6) Our family’s personal benefit- Our kids will love and appreciate animals even more, and develop a sense of pride in caring for them on their own. That was central to our decision. Having small mammals will bring more ‘animal’ energy to our property, which we all love. Having fowl has been great, but there’s something about mammals that we’re also drawn to. The best thing of all is that we’re getting two Flemish Giants, which are known as the largest, most cuddly people-friendly rabbits in the world.

our first bunny

When are the rabbits due to arrive? We’ll get our 6 week old, approximately 6lb.  light grey buck this Saturday. He’s pictured at the left, and will be Prasad’s very own rabbit. He’ll be responsible for all his care and feeding. We’ll wait a month to bring home our doe, Sky’s rabbit. She’s from a separate litter and won’t be weaned until then. They’ll be housed separately, but we do hope to breed them at least once this year, considering they are a very rare and wonderful breed, perfect for families and small farms.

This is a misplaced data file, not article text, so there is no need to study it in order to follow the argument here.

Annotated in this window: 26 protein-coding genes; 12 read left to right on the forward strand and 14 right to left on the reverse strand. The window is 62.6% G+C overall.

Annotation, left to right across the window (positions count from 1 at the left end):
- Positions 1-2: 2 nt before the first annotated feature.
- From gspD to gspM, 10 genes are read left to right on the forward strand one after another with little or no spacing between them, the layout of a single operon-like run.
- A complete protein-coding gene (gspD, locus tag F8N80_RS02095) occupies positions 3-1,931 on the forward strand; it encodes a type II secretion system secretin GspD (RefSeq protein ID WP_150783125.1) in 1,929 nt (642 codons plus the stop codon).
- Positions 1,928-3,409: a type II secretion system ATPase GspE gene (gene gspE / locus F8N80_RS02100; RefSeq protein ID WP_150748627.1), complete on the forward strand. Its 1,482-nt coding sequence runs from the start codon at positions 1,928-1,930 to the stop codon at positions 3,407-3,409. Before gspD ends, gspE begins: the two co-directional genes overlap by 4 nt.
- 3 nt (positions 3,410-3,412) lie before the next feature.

Am I building the hutches? No way. It’s an option (one I prefer).. I wish we could this time around, but we’d rather focus on getting the garden going this year and putting the finishing touches on the chicken run and coop. So, I chose a very simple design for both hutches after pricing them online for several hours. They’re two levels each, 36″ x 36″  with den boxes, and a natural grazing area at the bottom. We’ll attach a longer run later. I have no doubt we’ll be applying extra stain, sealant, better latches and such because manufactured coops/hutches never do as well as hand crafted ones. Now, Prasad needs to come up with a name for his little guy!

UPDATE: As of this evening, Prasad has decided to name his boy “Forest Bubba” or “Forest ‘Big’ Bubba” as he says. and Sky decided on a complimentary earthy name- “Meadow“. I’m guessing she’ll end up being called “Meadow Mama“.

Posted by Jill